No bespoke gas dimension needed for cross-chain messaging

We have recently done some work overhauling our spec pertaining to gas and fees.

One significant departure between the spec as it exists and prior design is that we no long have the notion of L1 gas, which was intended to cover the costs associated with publishing messages from L2 to L1.

This post provides an explanation of the costs associated with processing cross chain messages, and why we could drop L1 gas.

It will be helpful for the reader to review the current spec on cross chain messaging.

L1 to L2

Writing the L1->L2 message

When a sequencer publishes a block, the rollup contract on L1 calls consume on the L1 Inbox. This computes the root of the frontier merkle tree stored in the L1 inbox contract, and computed root against the inHash which is published as part of the content commitments in the header of the published block.

If the hashes match, then we are convinced that the published block has included all (up to 16) previous (with a delay of 1 block) messages.

Those parenthetical caveats are important: the first caps the work performed to a manageable, fixed amount, and the second prevents DoS.

This means that a sequencer cannot produce a valid block unless it consumes the appropriate L1->L2 messages, and inserts them into the L1_TO_L2_MESSAGE_TREE, regardless of what, if any, messages were published to the L1 inbox.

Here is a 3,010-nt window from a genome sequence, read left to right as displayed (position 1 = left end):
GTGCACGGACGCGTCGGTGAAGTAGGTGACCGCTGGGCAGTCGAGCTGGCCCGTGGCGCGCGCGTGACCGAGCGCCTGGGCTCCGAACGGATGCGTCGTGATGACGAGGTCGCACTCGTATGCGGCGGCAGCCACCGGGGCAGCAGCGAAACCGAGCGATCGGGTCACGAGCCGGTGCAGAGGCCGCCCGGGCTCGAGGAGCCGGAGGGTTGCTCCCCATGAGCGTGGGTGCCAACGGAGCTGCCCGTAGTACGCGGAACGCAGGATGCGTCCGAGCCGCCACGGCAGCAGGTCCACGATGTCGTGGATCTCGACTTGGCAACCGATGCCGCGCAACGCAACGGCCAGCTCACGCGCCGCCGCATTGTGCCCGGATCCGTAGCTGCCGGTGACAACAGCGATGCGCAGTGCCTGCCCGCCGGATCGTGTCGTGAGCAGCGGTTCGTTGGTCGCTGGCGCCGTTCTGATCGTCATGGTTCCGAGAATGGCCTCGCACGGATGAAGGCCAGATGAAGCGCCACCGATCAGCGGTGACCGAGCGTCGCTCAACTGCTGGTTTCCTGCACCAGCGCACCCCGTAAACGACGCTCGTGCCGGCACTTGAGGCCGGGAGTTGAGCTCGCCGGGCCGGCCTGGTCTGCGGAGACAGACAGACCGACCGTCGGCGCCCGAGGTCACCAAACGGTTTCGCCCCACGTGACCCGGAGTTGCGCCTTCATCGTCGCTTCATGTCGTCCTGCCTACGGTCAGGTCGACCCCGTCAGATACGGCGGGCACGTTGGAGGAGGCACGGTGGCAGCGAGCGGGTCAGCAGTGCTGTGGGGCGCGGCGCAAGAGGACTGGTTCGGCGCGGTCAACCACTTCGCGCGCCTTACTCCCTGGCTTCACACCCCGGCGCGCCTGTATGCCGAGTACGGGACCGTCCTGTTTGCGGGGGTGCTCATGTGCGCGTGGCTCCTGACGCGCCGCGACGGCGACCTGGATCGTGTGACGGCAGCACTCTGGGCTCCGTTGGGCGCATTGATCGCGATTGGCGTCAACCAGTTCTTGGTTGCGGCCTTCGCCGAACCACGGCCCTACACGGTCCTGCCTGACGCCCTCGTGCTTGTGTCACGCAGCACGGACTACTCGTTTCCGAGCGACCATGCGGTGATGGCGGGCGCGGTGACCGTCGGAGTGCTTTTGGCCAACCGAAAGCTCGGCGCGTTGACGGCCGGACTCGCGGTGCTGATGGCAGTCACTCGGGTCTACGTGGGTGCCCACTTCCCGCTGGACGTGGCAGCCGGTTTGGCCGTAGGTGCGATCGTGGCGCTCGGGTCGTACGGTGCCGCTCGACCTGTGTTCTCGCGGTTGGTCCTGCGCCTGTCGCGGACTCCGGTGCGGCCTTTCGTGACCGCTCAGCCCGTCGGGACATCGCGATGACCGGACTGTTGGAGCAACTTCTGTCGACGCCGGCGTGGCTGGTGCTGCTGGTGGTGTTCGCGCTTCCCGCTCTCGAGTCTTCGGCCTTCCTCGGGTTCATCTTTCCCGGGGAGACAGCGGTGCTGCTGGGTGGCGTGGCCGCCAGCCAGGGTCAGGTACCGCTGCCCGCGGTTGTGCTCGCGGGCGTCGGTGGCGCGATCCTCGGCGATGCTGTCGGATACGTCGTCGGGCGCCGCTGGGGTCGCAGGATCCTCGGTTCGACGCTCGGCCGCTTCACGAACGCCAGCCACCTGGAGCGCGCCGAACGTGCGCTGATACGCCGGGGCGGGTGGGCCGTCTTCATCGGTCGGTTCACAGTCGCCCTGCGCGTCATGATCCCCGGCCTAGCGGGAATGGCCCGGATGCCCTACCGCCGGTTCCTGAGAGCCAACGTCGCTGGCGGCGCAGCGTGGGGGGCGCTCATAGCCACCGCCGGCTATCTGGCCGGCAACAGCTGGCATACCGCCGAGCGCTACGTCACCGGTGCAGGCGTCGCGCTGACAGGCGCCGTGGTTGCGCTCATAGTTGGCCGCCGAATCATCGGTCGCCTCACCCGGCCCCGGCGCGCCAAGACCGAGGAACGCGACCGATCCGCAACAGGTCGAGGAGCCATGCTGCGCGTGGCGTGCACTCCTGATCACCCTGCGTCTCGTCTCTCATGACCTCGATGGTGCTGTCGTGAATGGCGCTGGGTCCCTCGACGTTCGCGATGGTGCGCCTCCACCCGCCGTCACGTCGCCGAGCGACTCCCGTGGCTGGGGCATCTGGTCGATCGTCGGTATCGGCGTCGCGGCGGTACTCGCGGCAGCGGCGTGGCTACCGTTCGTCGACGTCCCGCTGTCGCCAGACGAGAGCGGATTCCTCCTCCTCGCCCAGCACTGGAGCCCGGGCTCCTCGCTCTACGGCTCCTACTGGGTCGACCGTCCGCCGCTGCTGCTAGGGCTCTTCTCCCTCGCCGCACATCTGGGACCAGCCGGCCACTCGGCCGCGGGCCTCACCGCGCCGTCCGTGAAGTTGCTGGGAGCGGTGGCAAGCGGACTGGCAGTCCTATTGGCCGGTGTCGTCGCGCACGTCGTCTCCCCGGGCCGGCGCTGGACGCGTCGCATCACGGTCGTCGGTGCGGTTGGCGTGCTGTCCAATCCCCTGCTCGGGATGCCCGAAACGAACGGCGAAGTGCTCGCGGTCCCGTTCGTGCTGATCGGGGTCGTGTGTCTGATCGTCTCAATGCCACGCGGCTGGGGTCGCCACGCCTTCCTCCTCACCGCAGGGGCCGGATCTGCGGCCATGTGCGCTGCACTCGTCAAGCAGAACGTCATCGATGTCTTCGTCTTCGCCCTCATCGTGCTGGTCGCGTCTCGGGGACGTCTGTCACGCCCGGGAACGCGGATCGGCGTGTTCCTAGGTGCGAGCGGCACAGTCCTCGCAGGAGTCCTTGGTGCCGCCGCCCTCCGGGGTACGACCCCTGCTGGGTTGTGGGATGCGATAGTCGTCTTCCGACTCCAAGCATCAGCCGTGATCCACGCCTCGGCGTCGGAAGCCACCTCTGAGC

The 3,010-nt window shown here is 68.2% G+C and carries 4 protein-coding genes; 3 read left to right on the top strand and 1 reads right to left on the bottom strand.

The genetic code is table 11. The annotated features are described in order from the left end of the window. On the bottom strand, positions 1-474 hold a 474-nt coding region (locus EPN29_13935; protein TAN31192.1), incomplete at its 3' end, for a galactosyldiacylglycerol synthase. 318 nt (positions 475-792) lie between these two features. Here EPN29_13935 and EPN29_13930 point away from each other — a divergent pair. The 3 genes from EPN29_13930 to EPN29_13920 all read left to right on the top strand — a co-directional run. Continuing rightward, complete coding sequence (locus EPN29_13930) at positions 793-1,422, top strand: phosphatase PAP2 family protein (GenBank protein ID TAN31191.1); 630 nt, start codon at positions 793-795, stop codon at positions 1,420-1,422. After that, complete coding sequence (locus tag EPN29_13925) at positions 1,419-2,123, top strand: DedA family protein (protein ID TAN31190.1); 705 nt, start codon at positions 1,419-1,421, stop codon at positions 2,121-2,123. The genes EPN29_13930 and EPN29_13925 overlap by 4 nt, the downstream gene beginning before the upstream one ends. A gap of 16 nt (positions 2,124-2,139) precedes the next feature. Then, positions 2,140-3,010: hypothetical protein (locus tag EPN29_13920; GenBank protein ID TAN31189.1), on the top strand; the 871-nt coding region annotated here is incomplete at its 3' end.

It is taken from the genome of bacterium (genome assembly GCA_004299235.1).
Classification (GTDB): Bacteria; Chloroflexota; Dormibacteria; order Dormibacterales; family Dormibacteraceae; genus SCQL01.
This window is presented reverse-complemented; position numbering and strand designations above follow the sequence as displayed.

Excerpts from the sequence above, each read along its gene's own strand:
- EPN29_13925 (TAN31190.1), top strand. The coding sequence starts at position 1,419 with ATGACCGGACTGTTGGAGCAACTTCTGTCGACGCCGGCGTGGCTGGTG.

Reading the L1->L2 message

Putting the message in the tree is separate from a contract actually reading the message. But this is a standard operation which is done in private (so we aren’t concerned about computation) by emitting a nullifier to mark the message as read (which incurs DA gas).

    pub fn consume_l1_to_l2_message(&mut self, content: Field, secret: Field, sender: EthAddress) {
        let nullifier = process_l1_to_l2_message(
        self.push_new_nullifier(nullifier, 0)

L2 to L1

Writing the L2->L1 message

A transaction may have up to 2 L2->L1 messages. These messages must fit in a field element. We have the following on public and private contexts:

pub fn message_portal(&mut self, recipient: EthAddress, content: Field) {
    // docs:end:context_message_portal
    let message = L2ToL1Message { recipient, content };

Then we accumulate the hashes of the 2 (potentially zero/empty) L2->L1 messages per transaction in the base rollup, and finally insert the accumulated hashes across all TXs in the root.

This tree root is published with the block header’s content commitments, and simply stored in the L1 Outbox contract.


  1. The L2 to L1 message hashes are part of the “TxEffects” of a transaction, and published to DA. For that reason, users pay DA gas for them.
  2. Since the message hashes are part of TxEffects, they are part of the content commitment for that transaction, so if the sequencer does not include them the published block will be invalid.
  3. The sequencer does the work to compute the hashes of the messages and the subsequent state root regardless of whether the messages are empty, i.e. it does effectively no additional work processing non-empty versus empty messages (ignoring bitwise advantages of processing zero bytes).

Reading the L2->L1 message

Contracts on L1 are free to submit membership proofs to the L1 Outbox to consume messages. They pay their own gas in eth to do this as normal, independent of Aztec network operations.


Sequencers are forced to process cross-chain messages to produce valid blocks, and transactions use (primarily DA gas) to pay for the resources consumed by reading L1->L2 messages and writing L2->L1 messages, so there is no need, as far as we are aware, for a separate dimension of gas tailored to cross-chain messaging.